The ends of individual pipes of the inlet duct are located at closely spaced locations from one another in an area of the cylinder head mounting flange or exhaust flange and in an area of the exhaust gas outlet. The cylinder head mounting flange and the exhaust gas outlet having connection component areas. Preferably, between the cylinder head mounting flange and the exhaust gas outlet, the individual pipes are located at spaced locations from one another. The individual pipes of an inlet pipe or duct are preferably inserted into the cylinder head mounting flange and into the central exhaust gas outlet, and are welded together by means of a fillet weld.
The exhaust manifold is preferably formed of a plurality of outer, curved inlet pipe or ducts and one central, straight inlet pipe or duct wherein each of the outer inlet pipes or ducts are assembled from two individual pipes each. The two outer inlet pipes or ducts are preferably arranged axially symmetrically with respect to each other. The symmetry is considered from a top view about the central pipe or duct as shown in FIG. 1. The outer inlet pipes or ducts are preferably made according to a hydrostatic shaping process.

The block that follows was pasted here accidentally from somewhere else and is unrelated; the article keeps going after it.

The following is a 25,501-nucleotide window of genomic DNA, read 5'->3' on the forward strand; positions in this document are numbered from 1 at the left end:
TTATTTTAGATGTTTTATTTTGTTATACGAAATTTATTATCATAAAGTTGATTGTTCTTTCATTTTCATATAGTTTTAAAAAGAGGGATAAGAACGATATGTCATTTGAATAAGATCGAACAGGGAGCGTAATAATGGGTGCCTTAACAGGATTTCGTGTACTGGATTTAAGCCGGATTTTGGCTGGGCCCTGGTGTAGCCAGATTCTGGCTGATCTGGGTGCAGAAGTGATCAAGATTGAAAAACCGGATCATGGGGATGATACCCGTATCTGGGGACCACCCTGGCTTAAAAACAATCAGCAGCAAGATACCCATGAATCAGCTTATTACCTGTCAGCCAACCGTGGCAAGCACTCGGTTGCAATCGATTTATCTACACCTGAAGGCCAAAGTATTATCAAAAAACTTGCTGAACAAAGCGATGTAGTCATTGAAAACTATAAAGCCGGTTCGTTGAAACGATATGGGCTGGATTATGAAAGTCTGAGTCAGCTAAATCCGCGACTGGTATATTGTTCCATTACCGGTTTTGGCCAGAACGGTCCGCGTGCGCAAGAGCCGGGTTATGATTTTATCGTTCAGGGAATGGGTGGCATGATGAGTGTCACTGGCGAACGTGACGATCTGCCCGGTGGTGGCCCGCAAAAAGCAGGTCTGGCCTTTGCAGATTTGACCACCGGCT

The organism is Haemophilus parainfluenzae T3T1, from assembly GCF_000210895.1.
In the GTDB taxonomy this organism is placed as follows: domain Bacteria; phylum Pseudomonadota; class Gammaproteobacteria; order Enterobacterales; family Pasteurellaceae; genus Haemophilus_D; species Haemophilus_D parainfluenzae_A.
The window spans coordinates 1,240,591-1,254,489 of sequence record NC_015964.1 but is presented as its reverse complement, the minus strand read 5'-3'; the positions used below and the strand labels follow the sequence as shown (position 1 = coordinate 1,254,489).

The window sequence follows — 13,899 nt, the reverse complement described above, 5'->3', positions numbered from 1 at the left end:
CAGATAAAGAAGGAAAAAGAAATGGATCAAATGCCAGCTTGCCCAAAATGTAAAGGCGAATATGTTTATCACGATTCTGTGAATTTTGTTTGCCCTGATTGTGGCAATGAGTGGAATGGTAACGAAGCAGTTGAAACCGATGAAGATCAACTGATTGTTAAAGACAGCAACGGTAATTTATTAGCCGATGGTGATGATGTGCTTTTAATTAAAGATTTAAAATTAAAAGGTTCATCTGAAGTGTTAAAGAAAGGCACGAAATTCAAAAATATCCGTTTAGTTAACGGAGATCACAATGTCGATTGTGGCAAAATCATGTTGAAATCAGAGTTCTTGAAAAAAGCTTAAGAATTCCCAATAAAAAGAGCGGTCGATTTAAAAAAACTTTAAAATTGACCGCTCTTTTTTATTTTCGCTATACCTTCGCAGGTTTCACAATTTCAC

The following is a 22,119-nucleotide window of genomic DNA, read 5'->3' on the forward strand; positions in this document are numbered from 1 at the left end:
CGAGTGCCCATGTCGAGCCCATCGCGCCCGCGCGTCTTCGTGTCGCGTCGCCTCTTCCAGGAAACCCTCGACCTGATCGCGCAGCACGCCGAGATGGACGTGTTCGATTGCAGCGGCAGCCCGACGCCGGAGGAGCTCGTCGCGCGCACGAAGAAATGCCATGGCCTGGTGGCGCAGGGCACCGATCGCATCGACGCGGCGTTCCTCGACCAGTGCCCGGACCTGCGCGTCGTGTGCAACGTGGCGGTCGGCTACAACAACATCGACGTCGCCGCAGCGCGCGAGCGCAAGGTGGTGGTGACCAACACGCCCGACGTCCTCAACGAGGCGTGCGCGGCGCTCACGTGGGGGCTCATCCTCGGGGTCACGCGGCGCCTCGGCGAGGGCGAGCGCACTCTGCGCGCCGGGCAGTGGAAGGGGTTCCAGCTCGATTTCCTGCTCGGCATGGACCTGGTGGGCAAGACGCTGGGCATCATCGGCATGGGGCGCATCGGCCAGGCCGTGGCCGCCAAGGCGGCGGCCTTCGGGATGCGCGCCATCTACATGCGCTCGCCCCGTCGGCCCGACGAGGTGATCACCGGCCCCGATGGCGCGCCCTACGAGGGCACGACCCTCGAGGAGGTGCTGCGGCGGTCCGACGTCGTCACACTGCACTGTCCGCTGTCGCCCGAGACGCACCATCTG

The essence of the present invention is to assemble the curved, usually very short inlet pipe itself in an exhaust manifold made of shaped sheet metal parts from at least two curved individual pipes. The individual pipes, are preferably each one-piece individual components.
The basic idea of the present invention is to reduce the flexural strength of a usually box-shaped, curved, prior-art inlet pipe of large diameter by replacing the broad, box-shaped cross-sectional profile of the inlet pipe or duct with at least two narrower pipe sections arranged next to each other. The two narrower pipe sections have in combination a substantially lower moment of resistance and thus reduce the load during operation. As a result, prolonged service life or durability of an exhaust manifold made of sheet metal is made possible.